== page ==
If you have lately become jobless in Pennsylvania, you may be eligible for Pennsylvania Unemployment Insurance benefits. There are certain guidelines to become eligible for the unemployment benefits as per the federate and state rules. You can avail these benefits by approaching the Unemployment office in your area.
If you need some assistance regarding your job search or you want to look for jobless benefits, you are at the correct place. This article is devoted to offering the important links to some of the main offices and department workers to aid you with important information. This is the ideal place to ensure your eligibility for PA unemployment compensation. You can also find the replies to the most complex questions related to unemployment compensation.
Pennsylvania Unemployment Compensation Eligibility Requirements
To get PA unemployment benefits, it is essential to file a claim with the PA Unemployment Office.
There are some fundamental rules for ability. Even if you fulfill some of these rules to some extent, you should still file for unemployment as state offices make a sensible effort to process your claim, as long as you provide a good explanation.
In order to establish unemployment eligibility in Pennsylvania you have to:
- Be an inhabitant of Pennsylvania. If you are not a resident of Pennsylvania, but worked in Pennsylvania at your last job, you should still have Pennsylvania unemployment qualification.
- Have worked and earned income in Pennsylvania.
- You must not be disabled.
- You must be able to work.
- You must be actively seeking a new job.
- You must have lost your job through no fault of your own. If you quit your job or were fired for ‘just cause’ you may not be entitled to collect unemployment in Pennsylvania. Every case is different, so if you have lost your job — be certain to apply to unemployment in case you are indeed suitable to receive unemployment benefits.
Filing for PA Unemployment Benefits
Jobless Pennsylvania workers can file an initial claim for unemployment benefits either offline, post, or online by visiting paclaims.state.pa.us. The latter is the fastest and simplest way to apply. It’s good to apply for PA unemployment benefits as soon as you lose your job as it normally takes one to three weeks to process an application. Pennsylvania unemployment compensation will be paid from the week you applied; you are not allowed to back date a claim.
Telephone – File your unemployment claim through Pennsylvania Teleclaims (PAT) local number (Sunday, 6:00am to 11:00pm, and M – F, 6:00am to 9:00pm)
Unemployment benefits are not retroactive, so if you wait you may lose benefits.
Before you visit your PA unemployment office, make sure you have all the information asked of you. You need proof of:
- Your personal details, together with your name, address, telephone number, and social security number;
- Your dependent’s name, date of birth, and social security number;
- Your previous employer, including their name, address, and telephone number;
- The start and end date of your employment;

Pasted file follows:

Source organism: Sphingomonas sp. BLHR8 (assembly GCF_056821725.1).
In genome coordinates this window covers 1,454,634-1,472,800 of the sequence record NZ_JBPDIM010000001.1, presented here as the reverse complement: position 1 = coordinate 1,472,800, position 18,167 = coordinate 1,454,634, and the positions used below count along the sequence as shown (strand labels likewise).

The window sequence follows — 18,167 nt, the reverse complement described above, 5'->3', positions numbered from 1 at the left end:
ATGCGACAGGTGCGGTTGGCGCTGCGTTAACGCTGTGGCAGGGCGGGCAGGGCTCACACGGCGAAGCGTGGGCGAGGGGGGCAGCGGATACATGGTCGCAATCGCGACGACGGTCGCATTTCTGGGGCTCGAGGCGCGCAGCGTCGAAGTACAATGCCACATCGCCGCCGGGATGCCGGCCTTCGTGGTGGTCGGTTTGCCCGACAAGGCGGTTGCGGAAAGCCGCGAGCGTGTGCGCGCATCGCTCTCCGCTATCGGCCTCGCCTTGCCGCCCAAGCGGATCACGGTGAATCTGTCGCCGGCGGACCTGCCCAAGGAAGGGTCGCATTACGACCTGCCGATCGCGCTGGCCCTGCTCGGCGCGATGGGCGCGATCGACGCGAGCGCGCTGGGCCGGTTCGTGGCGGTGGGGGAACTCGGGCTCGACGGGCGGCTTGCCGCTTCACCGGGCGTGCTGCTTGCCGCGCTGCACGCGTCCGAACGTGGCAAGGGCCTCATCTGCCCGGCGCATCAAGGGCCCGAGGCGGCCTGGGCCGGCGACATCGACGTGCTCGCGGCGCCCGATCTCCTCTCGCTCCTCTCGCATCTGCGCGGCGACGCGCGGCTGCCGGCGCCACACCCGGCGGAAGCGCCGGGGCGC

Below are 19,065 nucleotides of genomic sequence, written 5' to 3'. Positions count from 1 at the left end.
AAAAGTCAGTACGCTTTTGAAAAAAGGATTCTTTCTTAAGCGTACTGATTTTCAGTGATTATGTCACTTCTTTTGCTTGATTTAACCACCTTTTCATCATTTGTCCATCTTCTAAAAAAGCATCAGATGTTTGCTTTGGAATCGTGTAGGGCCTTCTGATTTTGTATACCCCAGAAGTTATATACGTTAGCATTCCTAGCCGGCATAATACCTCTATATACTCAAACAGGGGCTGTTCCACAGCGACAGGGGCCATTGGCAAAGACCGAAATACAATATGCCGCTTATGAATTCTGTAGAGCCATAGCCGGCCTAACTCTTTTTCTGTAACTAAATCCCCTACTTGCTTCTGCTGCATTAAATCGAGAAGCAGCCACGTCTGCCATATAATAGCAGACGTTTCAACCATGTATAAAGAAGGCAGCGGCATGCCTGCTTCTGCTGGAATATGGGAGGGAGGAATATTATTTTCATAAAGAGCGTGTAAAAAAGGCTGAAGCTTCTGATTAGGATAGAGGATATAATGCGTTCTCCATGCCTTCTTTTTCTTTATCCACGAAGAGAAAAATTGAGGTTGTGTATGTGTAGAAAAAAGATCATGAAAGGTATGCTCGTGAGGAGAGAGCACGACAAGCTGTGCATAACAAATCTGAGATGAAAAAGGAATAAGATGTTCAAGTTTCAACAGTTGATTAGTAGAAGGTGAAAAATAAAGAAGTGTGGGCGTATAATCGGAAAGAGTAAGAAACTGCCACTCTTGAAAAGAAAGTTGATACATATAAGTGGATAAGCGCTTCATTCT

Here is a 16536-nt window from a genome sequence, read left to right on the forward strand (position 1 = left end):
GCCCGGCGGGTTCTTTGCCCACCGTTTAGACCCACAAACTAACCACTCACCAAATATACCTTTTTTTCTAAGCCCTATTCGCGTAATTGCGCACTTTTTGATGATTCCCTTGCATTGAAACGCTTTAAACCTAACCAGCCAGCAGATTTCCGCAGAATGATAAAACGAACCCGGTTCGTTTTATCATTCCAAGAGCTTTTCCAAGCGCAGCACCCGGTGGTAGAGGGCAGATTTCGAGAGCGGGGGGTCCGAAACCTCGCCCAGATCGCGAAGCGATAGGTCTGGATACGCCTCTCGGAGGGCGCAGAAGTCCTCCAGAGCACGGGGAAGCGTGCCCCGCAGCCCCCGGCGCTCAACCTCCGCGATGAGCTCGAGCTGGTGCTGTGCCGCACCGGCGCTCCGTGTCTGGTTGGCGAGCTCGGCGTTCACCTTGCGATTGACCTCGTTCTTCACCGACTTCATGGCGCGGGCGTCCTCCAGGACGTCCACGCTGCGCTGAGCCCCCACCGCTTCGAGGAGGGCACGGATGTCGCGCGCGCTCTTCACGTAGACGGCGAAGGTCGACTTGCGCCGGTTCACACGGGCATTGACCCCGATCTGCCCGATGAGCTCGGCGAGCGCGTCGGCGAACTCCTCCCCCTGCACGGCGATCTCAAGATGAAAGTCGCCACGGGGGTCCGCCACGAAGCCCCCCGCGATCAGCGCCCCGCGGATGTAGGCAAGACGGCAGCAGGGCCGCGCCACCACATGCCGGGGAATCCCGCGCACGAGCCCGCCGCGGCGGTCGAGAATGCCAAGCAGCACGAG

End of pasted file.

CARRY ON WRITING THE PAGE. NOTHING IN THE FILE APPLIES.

- The reason as to why you lost your job;
- Your job skills summary; and
- Your registration number and work authorization if you’re not a US citizen.
After enrolling your initial claim, you will obtain a Notice of Financial Determination, explaining benefits, eligibility and providing additional information.
The PA Unemployment Extension
Extended Unemployment Benefits are obtainable to workers who have worn out regular unemployment insurance benefits all through periods of high unemployment. If you are at this time on Unemployment and your compensation is running out, be sure to file for an Unemployment Extension for the state of Pennsylvania.
Online filing for Unemployment Extension Benefits can now be lengthened throughout 2012 via web at Unemployment-Extension.Org, with Pennsylvania as the state to receive benefits for a full 99 weeks.
While unemployment extension benefits differ from state to state, the average amount received by a laid off is $298 per week. The current maximum time a person can obtain unemployment checks in Pennsylvania is 99 weeks. That’s just less than 2 years.
Congress has approved legislation continuing federal extended unemployment benefits through the end of the year. On the other hand, there will be a gradual decrease in the maximum weeks of benefits from 99 weeks to 73 weeks in high unemployment states and 63 weeks in the states with a lesser unemployment rate.
There are no modifications to state unemployment benefits. Unemployed workers will still be entitled for up to 26 weeks of state unemployment compensation.
Becoming unemployed can be physically as well as monetarily stressful. This is where PA Unemployment dept. can help. Not only does it offer unemployment benefits to you, but you are qualified to apply for but also the assistance and guidance you need to get back into work.
Before you move on to the FAQs, watch this video to know if you qualify -
Below are some of the FAQ’s as well as the solutions put forward by members of the public:
When can I file an unemployment claim?
You would like to file your unemployment claim, either an initial or reopened claim, straight away upon being jobless. However, if you worked a whole calendar week, such as getting unemployed on Friday, you will be asked to wait until the subsequent week to apply.
How long do you have to file for unemployment?